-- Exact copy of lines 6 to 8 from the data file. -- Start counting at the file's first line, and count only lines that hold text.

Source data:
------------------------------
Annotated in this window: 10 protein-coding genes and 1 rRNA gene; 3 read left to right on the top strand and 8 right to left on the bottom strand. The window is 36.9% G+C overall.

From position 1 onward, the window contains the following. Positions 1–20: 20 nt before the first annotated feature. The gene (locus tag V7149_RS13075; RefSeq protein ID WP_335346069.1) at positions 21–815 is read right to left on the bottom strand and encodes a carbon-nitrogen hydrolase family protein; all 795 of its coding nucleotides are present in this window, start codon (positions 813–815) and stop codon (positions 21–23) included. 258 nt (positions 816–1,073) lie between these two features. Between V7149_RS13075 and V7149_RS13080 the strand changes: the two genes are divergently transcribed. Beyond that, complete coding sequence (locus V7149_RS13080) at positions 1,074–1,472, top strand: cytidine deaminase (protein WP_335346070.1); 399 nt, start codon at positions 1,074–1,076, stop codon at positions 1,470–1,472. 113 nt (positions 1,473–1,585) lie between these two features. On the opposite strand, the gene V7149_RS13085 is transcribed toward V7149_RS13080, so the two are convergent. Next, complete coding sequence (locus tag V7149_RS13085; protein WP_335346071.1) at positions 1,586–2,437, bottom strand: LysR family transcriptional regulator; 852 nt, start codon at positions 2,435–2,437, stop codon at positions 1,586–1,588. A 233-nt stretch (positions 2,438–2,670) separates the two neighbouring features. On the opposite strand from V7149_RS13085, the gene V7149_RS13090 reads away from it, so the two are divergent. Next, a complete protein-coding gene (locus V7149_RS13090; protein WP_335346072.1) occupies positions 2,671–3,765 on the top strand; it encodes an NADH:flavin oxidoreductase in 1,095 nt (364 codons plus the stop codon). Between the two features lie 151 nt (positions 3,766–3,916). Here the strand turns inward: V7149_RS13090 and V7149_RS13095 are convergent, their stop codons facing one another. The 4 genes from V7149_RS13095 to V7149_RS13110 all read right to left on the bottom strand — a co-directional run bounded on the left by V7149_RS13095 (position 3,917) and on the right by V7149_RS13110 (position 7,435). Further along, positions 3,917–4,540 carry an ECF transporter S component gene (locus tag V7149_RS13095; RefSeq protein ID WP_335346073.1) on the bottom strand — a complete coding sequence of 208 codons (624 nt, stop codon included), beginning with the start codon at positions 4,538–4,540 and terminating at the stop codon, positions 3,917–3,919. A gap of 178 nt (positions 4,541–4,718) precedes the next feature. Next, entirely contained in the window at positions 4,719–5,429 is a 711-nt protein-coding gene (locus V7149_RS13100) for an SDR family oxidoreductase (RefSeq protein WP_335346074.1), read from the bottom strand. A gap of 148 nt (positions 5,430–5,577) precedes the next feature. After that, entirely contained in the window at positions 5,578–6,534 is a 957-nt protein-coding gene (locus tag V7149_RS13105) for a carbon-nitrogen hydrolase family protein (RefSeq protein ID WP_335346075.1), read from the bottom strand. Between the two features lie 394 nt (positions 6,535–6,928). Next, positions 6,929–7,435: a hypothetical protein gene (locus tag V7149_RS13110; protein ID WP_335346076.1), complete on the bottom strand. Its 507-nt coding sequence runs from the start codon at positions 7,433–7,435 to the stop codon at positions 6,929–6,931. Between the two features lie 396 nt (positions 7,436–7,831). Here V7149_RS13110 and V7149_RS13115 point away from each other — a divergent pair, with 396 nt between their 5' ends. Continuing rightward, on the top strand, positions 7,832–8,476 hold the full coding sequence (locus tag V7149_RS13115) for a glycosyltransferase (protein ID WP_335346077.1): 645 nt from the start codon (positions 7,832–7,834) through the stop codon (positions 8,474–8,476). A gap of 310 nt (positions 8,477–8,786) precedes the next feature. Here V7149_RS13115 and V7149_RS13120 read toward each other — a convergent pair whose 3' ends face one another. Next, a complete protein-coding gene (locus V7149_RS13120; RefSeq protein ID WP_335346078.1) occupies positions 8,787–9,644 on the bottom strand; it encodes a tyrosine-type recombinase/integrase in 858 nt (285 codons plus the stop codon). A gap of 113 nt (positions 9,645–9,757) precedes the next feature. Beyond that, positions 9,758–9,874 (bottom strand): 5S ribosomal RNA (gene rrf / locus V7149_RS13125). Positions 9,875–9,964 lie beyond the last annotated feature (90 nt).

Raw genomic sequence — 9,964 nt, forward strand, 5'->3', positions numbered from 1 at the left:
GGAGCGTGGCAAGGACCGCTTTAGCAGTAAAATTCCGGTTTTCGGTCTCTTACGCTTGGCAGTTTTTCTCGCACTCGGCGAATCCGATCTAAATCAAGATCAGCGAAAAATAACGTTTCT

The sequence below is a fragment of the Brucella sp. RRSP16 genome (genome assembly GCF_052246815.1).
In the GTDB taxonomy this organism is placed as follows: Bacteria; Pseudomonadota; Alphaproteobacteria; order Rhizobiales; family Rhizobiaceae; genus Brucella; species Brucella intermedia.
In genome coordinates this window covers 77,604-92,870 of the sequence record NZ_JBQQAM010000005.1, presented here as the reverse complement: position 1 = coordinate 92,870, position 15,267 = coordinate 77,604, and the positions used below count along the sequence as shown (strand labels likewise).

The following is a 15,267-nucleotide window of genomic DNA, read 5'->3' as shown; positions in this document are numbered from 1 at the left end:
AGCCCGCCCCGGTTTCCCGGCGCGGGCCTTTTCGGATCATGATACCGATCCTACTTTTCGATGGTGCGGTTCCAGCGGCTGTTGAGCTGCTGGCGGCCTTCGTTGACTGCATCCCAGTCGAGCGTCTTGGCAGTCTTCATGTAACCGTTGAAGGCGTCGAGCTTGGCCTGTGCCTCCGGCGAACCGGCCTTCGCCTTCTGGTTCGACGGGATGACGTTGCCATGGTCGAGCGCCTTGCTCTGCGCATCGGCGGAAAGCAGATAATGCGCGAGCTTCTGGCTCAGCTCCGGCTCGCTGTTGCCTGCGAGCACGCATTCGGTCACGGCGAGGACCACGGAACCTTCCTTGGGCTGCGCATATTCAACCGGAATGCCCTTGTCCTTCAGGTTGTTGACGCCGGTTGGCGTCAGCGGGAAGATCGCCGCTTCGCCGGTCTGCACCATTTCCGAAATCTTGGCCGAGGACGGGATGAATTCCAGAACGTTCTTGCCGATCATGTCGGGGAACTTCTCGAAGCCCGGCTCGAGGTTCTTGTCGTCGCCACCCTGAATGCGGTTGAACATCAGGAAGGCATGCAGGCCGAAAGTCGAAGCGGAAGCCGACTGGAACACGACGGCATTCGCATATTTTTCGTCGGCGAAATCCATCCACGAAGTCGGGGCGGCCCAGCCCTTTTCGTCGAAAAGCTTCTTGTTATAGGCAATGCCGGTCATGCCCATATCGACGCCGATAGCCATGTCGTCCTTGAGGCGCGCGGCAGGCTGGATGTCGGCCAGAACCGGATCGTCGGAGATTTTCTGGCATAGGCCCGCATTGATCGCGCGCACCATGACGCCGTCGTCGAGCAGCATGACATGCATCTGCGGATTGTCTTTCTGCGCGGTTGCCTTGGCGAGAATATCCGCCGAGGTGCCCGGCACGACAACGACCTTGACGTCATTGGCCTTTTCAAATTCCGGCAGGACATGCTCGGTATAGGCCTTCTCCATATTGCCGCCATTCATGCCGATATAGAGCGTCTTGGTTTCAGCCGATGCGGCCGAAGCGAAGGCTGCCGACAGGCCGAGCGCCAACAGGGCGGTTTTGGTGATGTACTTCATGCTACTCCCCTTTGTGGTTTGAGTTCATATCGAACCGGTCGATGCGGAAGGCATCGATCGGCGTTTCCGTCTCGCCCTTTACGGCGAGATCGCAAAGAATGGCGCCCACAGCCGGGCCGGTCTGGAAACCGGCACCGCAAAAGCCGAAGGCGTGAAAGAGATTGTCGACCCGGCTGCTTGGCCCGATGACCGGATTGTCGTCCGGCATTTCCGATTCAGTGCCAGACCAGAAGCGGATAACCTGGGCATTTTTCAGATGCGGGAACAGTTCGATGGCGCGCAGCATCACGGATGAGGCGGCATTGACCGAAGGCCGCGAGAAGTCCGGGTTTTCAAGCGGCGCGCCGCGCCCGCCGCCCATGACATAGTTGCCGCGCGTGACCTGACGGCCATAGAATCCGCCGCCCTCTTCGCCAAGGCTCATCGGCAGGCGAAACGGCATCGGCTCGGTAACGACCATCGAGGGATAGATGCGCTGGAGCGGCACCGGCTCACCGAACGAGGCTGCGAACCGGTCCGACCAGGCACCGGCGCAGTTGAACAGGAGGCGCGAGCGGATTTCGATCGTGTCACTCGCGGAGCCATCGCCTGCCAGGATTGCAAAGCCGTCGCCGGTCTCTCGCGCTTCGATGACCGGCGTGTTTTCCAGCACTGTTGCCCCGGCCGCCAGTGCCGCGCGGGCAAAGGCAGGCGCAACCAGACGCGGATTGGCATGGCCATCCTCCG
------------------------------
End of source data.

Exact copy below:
In the GTDB taxonomy this organism is placed as follows: Bacteria; Pseudomonadota; Alphaproteobacteria; order Rhizobiales; family Rhizobiaceae; genus Brucella; species Brucella intermedia.
In genome coordinates this window covers 77,604-92,870 of the sequence record NZ_JBQQAM010000005.1, presented here as the reverse complement: position 1 = coordinate 92,870, position 15,267 = coordinate 77,604, and the positions used below count along the sequence as shown (strand labels likewise).

The following is a 15,267-nucleotide window of genomic DNA, read 5'->3' as shown; positions in this document are numbered from 1 at the left end: